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Can vitamins lower cholesterol?

Beta-Carotene and Carotenoids

Carotenoids such as beta-carotene are natural pigments synthesized by plants that are responsible for the yellow, orange, red, and dark-green colors of various fruits and vegetables. About 50 carotenoids -- many of which the body can convert into retinol, an active form of vitamin A -- are consumed in the human diet, although people most often consume only 12.

Carrots, sweet potatoes, cantaloupe, and apricots are sources of alpha- and beta-carotene; tomatoes, watermelon, and pink grapefruit contain lycopene; mango, peaches, squash, and oranges provide beta-cryptoxanthin, lutein, zeaxanthin, and alpha- and beta-carotene; and greens such as spinach, kale, and broccoli contain lutein, zeaxanthin, and alpha- and beta-carotene.

Carotenoids act as antioxidants, protecting cells from damage by free radicals, and in clinical trials, beta-carotene is the most researched of the antioxidant supplements. The evidence supporting the link between beta-carotene and a reduced risk of heart disease or heart attack is inconclusive at best.

In the Women's Health Study and the all-male Physicians' Health Study, 50 mg of beta-carotene supplementation every other day had no effect on the incidence of heart attack, other cardiovascular events, or death. In another study, male smokers who took 20 mg of beta-carotene supplements a day for five to eight years showed an 8 percent increase in the rate of death due to heart disease and lung cancer, and in a follow-up, those participants also seemed to be at a higher-risk for a first-time nonfatal heart attack.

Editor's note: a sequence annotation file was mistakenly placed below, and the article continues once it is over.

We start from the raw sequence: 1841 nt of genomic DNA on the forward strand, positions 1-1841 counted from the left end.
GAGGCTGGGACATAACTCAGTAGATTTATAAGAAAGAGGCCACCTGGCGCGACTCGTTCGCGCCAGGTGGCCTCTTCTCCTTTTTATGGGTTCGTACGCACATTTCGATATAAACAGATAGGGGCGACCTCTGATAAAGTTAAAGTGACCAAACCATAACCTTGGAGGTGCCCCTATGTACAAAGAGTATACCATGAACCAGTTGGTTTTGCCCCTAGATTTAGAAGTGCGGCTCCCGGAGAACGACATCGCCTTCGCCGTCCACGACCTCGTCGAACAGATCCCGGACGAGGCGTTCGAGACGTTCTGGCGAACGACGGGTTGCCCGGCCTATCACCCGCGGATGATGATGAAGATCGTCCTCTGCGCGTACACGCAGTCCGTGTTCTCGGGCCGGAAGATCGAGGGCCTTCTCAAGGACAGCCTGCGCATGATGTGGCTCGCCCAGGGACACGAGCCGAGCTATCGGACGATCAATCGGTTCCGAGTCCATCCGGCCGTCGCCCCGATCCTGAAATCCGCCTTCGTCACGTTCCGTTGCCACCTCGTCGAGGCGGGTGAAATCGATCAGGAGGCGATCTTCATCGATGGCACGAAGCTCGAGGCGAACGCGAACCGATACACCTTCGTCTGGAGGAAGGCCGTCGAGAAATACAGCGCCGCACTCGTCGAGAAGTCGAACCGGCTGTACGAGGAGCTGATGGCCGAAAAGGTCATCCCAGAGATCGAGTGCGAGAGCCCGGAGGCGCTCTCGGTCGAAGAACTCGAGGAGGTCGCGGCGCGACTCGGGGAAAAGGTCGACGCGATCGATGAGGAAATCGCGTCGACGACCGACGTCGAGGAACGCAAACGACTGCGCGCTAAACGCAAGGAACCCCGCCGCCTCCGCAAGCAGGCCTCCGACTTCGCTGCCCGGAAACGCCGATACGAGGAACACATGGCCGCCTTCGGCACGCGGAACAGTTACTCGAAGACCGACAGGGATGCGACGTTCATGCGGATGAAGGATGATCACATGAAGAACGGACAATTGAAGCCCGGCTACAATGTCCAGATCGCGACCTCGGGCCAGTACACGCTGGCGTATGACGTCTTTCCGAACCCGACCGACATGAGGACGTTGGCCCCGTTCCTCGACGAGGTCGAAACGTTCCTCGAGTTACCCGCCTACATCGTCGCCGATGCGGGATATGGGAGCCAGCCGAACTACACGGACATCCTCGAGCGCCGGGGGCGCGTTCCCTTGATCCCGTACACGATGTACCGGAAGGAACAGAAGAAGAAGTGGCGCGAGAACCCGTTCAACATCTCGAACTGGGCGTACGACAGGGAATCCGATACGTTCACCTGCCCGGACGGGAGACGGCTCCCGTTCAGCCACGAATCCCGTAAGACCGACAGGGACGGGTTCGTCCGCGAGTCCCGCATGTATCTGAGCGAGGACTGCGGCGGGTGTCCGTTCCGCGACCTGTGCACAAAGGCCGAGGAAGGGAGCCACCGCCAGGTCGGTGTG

Evidence suggests that carotenoids may protect LDL cholesterol from the damage caused by oxidation, but the results are inconclusive. Also, some studies have found that at high concentrations, carotenoids may actually have a damaging effect on cells. There is no good information supporting beta-carotene supplements to reduce the risk of heart attack.

Vitamin C has shown a little promise in heart studies, but the evidence is still inconclusive. Learn about Vitamin C research on the next page.